Protecting Worksheets and Workbooks
By default, any person who can access a workbook can open it, and if you can open a workbook, you can edit it. Fortunately, Excel offers numerous levels of protection for workbooks and worksheets. The three most common ways to protect data in Excel are:
Password protect a workbook. You can protect your workbook with a password, thereby preventing people who do not know the password from opening or modifying (your choice) the workbook.
Password protect a worksheet. You can protect individual worksheets with a password. Others can view the sheet, but you determine what, if any, changes they can make without a password.
Password protect ranges in a worksheet. If you want to allow people to edit some cells in a worksheet, but not others, you can protect the worksheet but leave those cells you want people to edit "unlocked" and, therefore, editable.
Password Protecting a Workbook
To protect your workbook with a password to prevent people who do not know the password from opening or modifying it:
- Click File > Save As and navigate to where you want to save the file (this step is not necessary in Excel 2010):
- Select where you want to save the file, and in the Save As dialog box, click Tools > General Options:
- Depending on whether you want to prevent others from opening the workbook or just from modifying it, enter a password in either the Password to open box or the Password to modify box and then click OK:
- In the Confirm Password dialog box, reenter the password and then click OK:
- Back in the Save As dialog box, click Save:
Removing Workbook Metadata
Before you share a workbook with others, you may want to remove its metadata, which can include sensitive information.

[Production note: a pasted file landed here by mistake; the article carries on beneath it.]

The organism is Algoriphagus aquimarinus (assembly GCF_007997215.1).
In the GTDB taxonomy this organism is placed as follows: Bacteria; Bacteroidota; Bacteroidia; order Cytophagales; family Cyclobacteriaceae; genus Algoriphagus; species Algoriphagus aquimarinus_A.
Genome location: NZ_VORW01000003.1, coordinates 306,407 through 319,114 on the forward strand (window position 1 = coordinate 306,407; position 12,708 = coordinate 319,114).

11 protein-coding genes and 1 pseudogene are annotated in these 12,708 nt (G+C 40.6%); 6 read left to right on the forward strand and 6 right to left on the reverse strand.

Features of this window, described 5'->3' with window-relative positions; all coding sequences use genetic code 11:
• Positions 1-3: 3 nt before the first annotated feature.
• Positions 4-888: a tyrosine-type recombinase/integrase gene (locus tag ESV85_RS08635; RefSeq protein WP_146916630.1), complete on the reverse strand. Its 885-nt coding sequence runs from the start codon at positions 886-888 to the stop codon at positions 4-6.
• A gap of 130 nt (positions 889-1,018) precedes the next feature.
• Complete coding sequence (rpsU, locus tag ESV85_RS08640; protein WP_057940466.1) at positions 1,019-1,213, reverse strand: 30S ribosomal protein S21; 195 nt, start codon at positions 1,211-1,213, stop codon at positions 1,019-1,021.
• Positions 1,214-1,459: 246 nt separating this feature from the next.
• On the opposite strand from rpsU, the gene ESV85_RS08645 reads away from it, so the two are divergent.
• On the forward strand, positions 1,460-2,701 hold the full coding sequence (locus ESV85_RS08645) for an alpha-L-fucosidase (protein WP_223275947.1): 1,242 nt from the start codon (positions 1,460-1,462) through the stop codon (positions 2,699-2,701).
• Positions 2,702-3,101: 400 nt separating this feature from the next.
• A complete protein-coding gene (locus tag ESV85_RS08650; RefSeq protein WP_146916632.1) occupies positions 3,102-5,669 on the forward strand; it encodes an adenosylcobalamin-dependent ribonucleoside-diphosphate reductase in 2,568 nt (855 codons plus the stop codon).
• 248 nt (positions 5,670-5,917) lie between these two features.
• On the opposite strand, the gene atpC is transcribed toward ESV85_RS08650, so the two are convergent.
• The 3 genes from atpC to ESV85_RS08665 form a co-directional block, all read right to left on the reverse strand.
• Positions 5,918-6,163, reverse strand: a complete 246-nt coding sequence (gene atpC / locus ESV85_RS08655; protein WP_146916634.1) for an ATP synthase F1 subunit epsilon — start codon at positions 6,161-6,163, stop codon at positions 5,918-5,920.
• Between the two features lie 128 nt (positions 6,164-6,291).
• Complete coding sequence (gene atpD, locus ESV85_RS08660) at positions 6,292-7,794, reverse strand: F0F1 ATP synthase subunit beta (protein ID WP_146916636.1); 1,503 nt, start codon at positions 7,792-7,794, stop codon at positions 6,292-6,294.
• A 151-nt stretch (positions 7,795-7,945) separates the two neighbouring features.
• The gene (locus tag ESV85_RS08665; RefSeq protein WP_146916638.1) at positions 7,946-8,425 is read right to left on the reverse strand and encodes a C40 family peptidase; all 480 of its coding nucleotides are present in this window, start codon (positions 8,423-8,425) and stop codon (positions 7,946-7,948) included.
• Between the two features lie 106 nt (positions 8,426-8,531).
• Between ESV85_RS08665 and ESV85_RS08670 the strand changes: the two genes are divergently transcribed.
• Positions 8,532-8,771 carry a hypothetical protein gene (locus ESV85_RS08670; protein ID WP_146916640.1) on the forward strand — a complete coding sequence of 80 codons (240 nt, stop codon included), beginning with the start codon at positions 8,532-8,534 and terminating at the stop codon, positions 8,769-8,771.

To remove document metadata:
- Select the File menu tab, and from the Info section, in the Inspect Workbook section, select Check for Issues.
- Select Inspect Document from the drop-down list.
- Set options in the Document Inspector dialog box, and then click Inspect.
- Use the information that is returned to clean up your workbook.
Restoring Previous Versions
When working with others, you may occasionally need to restore an Excel file to a previous version. To do so, use the History tab in Backstage view.
Password Protecting a Worksheet
To protect a worksheet within a workbook and to determine exactly which changes others can make without a password:
- Select any cell in the worksheet you want to protect.
- On the Review tab, in the Changes group, click the Protect Sheet command:
- In the Allow all users of this worksheet to list, check the boxes for all actions you want users to be able to perform without a password. Note that by default users can select locked and unlocked cells, meaning users can select cells to see the formulas within, but cannot change them. If you uncheck these boxes, users will see the worksheet in the same way they would see a picture. After making your selections, enter a password and click OK:
- In the Confirm Password dialog box, reenter the password and click OK:
- To unprotect the worksheet:
- On the Review tab, in the Changes group, click the Unprotect Sheet command (note that this has replaced the Protect Sheet command on the toolbar):
- In the Unprotect Sheet dialog box, enter the password and click OK:
Watch and follow along as your instructor demonstrates how to protect a worksheet while still allowing users to make various specified changes to the protected worksheet.
Password Protecting Ranges in a Worksheet
By default, when you protect a worksheet, all cells in the worksheet are "locked," meaning they cannot be edited. However, you can "unlock" some cells in a worksheet before protecting it, thus allowing users to edit those, and only those, cells. This is a two step process:
- Unlock cells you want people to be able to edit without a password. To do so:
- Select the cells you want to "unlock."
- On the Home tab, in the Cells group, click the Format command:
- Note that the image of a lock is highlighted. Click Lock Cell to unlock the cells:
- Click the Format command again and note that the image of a lock is no longer highlighted, indicating that the selected cells are now unlocked:
- Press Escape.
- Protect the worksheet (see instructions provided earlier in this lesson).